Ivanka Trump’s clothing and accessories brand saw a spike in sales in February, according to the company’s president and market research data.
“Since the beginning of February, they were some of the best performing weeks in the history of the brand,” Klem said in a statement. “For several different retailers Ivanka Trump was a top performer online, and in some of the categories it was the [brand’s] best performance ever.”
While the company does not publicly share sales figures, recent market research reports backed up Klem’s statement.
Lyst, a British e-commerce website that sells thousands of different brands, said sales of Ivanka Trump products increased 346 percent between January and February, while sales of the brand are up 557 percent over last year. Ivanka Trump was the site’s 11th most popular brand in February, up from 550th in January.
“To see such an extreme spike in one month is completely unheard of and came as a huge surprise to us,” Lyst spokeswoman Sarah Tanner told the BBC earlier this week.
Market research firm Slice Intelligence, which tracks purchases from 4.4 million consumers who have allowed the firm to analyze their email receipts, saw a 207 percent increase in purchases of Ivanka Trump products between January and February. (The same firm reported a 26 percent drop in the brand’s sales in January over the same month of the previous year.)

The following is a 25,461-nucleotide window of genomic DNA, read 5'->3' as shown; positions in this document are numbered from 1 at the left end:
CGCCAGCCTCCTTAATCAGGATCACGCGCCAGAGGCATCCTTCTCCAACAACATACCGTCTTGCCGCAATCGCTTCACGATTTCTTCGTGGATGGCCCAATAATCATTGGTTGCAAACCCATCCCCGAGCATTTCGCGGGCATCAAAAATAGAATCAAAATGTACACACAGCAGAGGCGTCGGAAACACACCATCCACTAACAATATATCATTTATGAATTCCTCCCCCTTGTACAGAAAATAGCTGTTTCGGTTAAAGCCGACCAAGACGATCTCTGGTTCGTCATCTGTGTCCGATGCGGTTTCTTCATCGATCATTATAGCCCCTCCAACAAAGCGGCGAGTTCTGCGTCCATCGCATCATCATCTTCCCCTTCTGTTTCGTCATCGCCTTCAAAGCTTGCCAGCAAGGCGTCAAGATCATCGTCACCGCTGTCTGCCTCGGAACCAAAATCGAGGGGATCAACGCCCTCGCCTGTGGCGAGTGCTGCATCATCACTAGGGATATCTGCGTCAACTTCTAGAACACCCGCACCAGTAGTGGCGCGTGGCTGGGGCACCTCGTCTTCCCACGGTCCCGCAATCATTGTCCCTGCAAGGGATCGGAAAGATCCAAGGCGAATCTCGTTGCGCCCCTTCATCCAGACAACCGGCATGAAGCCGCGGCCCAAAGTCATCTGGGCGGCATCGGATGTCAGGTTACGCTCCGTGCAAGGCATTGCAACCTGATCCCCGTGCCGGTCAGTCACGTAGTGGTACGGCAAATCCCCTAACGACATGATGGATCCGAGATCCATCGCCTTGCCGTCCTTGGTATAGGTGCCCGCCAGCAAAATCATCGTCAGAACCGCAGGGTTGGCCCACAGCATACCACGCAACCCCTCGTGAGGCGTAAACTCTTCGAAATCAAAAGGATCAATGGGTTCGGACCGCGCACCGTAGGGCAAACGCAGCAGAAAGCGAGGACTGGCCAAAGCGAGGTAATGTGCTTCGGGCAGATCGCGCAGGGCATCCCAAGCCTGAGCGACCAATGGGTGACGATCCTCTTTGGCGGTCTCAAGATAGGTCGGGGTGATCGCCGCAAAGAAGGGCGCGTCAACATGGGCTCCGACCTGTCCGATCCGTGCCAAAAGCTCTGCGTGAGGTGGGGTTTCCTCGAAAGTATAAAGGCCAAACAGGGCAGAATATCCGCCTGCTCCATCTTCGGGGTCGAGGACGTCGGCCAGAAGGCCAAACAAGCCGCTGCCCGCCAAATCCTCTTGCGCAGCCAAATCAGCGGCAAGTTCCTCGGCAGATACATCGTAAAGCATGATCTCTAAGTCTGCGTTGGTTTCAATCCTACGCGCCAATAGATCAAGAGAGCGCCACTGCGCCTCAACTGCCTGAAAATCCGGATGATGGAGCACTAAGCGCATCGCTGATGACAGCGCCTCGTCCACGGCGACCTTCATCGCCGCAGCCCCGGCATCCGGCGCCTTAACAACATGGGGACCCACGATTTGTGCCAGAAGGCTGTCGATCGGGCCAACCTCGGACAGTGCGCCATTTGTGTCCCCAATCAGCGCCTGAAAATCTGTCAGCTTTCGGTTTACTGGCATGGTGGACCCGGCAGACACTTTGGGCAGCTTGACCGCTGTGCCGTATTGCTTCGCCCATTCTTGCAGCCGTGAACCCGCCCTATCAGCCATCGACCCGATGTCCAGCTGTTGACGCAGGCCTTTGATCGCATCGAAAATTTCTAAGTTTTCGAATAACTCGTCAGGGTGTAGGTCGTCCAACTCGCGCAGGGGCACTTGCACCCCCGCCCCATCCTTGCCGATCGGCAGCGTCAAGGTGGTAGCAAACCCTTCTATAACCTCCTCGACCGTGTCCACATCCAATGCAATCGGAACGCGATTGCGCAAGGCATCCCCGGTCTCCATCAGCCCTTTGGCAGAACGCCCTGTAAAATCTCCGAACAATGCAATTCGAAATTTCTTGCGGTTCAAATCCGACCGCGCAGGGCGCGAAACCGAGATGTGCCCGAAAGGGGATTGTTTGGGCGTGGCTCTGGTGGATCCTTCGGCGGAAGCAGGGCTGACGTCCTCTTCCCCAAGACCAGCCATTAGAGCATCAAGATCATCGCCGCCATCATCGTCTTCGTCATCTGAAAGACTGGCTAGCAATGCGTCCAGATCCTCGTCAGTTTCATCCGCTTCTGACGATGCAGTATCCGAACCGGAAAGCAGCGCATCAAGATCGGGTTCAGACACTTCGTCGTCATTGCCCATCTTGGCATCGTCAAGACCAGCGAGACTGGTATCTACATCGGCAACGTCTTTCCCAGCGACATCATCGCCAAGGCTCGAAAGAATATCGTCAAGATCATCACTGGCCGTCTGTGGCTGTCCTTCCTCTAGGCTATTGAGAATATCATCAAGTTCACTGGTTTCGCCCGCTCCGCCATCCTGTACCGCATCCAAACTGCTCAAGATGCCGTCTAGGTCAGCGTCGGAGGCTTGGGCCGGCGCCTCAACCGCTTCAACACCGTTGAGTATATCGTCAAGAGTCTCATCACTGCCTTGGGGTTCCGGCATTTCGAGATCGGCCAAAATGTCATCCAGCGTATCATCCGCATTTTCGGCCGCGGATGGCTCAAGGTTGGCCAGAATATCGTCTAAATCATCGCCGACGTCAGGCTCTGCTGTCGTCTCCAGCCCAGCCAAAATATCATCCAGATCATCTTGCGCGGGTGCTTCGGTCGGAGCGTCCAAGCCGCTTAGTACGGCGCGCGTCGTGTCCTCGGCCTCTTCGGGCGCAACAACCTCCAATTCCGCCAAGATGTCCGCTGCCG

Amazon, one of the most high-profile retailers carrying Ivanka Trump products, did not immediately respond to a request for sales figures for the brand. However, Ivanka Trump perfume is currently the website’s best-selling fragrance.
And a company spokesperson said sales of the brand were up by 21 percent in 2016 over the previous year’s sales.
That spike may be attributable to increased public interest in the Trump family over the last year. The February sales surge coincided with the president’s first month in office, during which Ivanka Trump made multiple high-profile appearances, including at the inauguration and the president’s address to a joint session of Congress.
Following Nordstrom’s announcement, White House counselor Kellyanne Conway urged consumers to “go buy Ivanka’s stuff.”
“I’m going to give a free commercial here,” she said Feb. 9 during an appearance on “Fox & Friends.” “Go buy it today, everybody. You can find it online.”
Many ethics experts condemned Conway’s remarks, and the Office of Government Ethics called on the White House to discipline her for potentially violating a rule prohibiting officials from using their positions of power to promote products. However, the White House declined to penalize Conway, arguing the comment was made “in a light, off-hand manner.”
The president himself attacked Nordstrom for dropping Ivanka Trump products, tweeting that the department store chain treated his daughter “unfairly.”